The truth about what exactly is happening in this war will never be known, or will only come out partially after years. This does not only apply to Putin’s regime, which is indeed authoritarian, undemocratic and reactionary. It also applies to the countries of the West who pretend to be “democrats”, “moral”, “defenders of peace”, etc.
Western analysts and governments are beginning to recognize some bitter truths. The first is that sanctions against Russia failed to produce their planned outcome. The Russian exports to Europe were directed to Asia and elsewhere, mainly China and India. Russia’s “unity” with China and the other BRICS countries was not weakened, no cracks were caused in their relations. Western economies on the other hand faced economic stagnation during 2022 and the same is expected for 2023, with inflation at its highest levels in over 40 years. In the former colonial world, Latin America, Africa and Asia, there is no anti-Russian sentiment, rather the opposite.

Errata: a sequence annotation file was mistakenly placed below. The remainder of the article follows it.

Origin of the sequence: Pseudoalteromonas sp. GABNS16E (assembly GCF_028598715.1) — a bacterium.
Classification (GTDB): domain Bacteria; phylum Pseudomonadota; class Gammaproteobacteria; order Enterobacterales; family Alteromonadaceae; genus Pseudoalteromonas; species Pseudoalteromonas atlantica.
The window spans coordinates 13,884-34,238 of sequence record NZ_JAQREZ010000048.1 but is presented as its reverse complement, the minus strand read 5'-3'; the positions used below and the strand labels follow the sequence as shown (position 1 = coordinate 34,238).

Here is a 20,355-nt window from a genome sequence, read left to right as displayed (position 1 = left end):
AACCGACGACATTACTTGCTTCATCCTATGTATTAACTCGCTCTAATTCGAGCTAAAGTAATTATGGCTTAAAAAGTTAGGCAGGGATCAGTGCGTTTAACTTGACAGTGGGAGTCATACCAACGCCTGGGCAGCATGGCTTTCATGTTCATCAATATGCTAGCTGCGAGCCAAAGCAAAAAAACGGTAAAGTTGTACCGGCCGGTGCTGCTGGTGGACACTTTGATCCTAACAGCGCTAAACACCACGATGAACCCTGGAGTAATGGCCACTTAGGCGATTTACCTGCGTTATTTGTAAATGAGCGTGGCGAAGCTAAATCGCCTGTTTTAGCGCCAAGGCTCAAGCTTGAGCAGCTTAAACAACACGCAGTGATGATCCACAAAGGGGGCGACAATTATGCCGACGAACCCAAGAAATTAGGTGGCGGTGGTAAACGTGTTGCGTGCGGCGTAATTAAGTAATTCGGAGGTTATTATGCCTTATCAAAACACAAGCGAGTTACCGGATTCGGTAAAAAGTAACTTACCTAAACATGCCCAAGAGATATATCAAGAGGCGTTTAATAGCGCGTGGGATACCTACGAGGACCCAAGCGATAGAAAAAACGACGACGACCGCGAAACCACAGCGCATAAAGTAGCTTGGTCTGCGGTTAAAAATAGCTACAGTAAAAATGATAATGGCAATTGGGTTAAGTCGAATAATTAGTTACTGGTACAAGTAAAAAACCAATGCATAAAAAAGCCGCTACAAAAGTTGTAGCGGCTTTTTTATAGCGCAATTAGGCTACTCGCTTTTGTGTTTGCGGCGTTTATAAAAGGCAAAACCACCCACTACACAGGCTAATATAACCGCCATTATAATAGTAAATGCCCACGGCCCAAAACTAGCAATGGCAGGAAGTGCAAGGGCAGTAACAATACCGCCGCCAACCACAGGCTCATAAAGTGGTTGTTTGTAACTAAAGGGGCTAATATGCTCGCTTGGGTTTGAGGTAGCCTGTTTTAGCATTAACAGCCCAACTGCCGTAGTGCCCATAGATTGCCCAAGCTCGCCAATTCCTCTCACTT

Critical voices in the West
The voices in the West raising criticisms of the way Western governments approached the whole issue of relations to Ukraine, Russia, etc, seem to be intensifying.
In a recent article in Britain’s Financial Times (FT), Gideon Rachman (FT’s chief foreign affairs commentator) feels the need to respond to the views of John Mearsheimer, an American professor who has been arguing since 2015 that the war in Ukraine (which started in 2014 in Crimea and Donbass) was caused by the US and that the result will be the destruction of Ukraine (Mearsheimer’s related speech, entitled “Why the West is to blame for Ukraine” was made in 2015 and has attracted 28 million views on YouTube).